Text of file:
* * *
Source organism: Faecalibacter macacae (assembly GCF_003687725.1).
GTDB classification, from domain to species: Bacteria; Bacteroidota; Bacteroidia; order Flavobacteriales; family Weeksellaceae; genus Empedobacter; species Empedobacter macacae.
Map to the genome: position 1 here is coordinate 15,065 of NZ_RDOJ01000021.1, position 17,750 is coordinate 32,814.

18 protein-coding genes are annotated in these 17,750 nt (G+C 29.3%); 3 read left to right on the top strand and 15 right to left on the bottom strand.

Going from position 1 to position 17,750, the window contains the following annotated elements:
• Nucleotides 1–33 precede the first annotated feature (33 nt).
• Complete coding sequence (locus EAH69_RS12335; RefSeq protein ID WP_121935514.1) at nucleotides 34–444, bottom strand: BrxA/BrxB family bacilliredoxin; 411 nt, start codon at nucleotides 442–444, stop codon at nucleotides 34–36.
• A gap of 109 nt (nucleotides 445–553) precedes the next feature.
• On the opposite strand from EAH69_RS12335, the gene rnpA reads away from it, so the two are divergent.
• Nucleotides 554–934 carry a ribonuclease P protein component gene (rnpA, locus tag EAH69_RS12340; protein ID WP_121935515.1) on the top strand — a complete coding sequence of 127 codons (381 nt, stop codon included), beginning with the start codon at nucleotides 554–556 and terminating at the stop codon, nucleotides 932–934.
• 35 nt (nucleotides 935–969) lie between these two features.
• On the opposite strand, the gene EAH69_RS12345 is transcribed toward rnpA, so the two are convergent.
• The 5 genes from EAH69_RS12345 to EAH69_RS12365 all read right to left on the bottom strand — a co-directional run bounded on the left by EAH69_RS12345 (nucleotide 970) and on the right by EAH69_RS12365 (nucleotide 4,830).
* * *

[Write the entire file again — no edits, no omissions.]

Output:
Source organism: Faecalibacter macacae (assembly GCF_003687725.1).
GTDB classification, from domain to species: Bacteria; Bacteroidota; Bacteroidia; order Flavobacteriales; family Weeksellaceae; genus Empedobacter; species Empedobacter macacae.
Map to the genome: position 1 here is coordinate 15,065 of NZ_RDOJ01000021.1, position 17,750 is coordinate 32,814.

18 protein-coding genes are annotated in these 17,750 nt (G+C 29.3%); 3 read left to right on the top strand and 15 right to left on the bottom strand.

Going from position 1 to position 17,750, the window contains the following annotated elements:
• Nucleotides 1–33 precede the first annotated feature (33 nt).
• Complete coding sequence (locus EAH69_RS12335; RefSeq protein ID WP_121935514.1) at nucleotides 34–444, bottom strand: BrxA/BrxB family bacilliredoxin; 411 nt, start codon at nucleotides 442–444, stop codon at nucleotides 34–36.
• A gap of 109 nt (nucleotides 445–553) precedes the next feature.
• On the opposite strand from EAH69_RS12335, the gene rnpA reads away from it, so the two are divergent.
• Nucleotides 554–934 carry a ribonuclease P protein component gene (rnpA, locus tag EAH69_RS12340; protein ID WP_121935515.1) on the top strand — a complete coding sequence of 127 codons (381 nt, stop codon included), beginning with the start codon at nucleotides 554–556 and terminating at the stop codon, nucleotides 932–934.
• 35 nt (nucleotides 935–969) lie between these two features.
• On the opposite strand, the gene EAH69_RS12345 is transcribed toward rnpA, so the two are convergent.
• The 5 genes from EAH69_RS12345 to EAH69_RS12365 all read right to left on the bottom strand — a co-directional run bounded on the left by EAH69_RS12345 (nucleotide 970) and on the right by EAH69_RS12365 (nucleotide 4,830).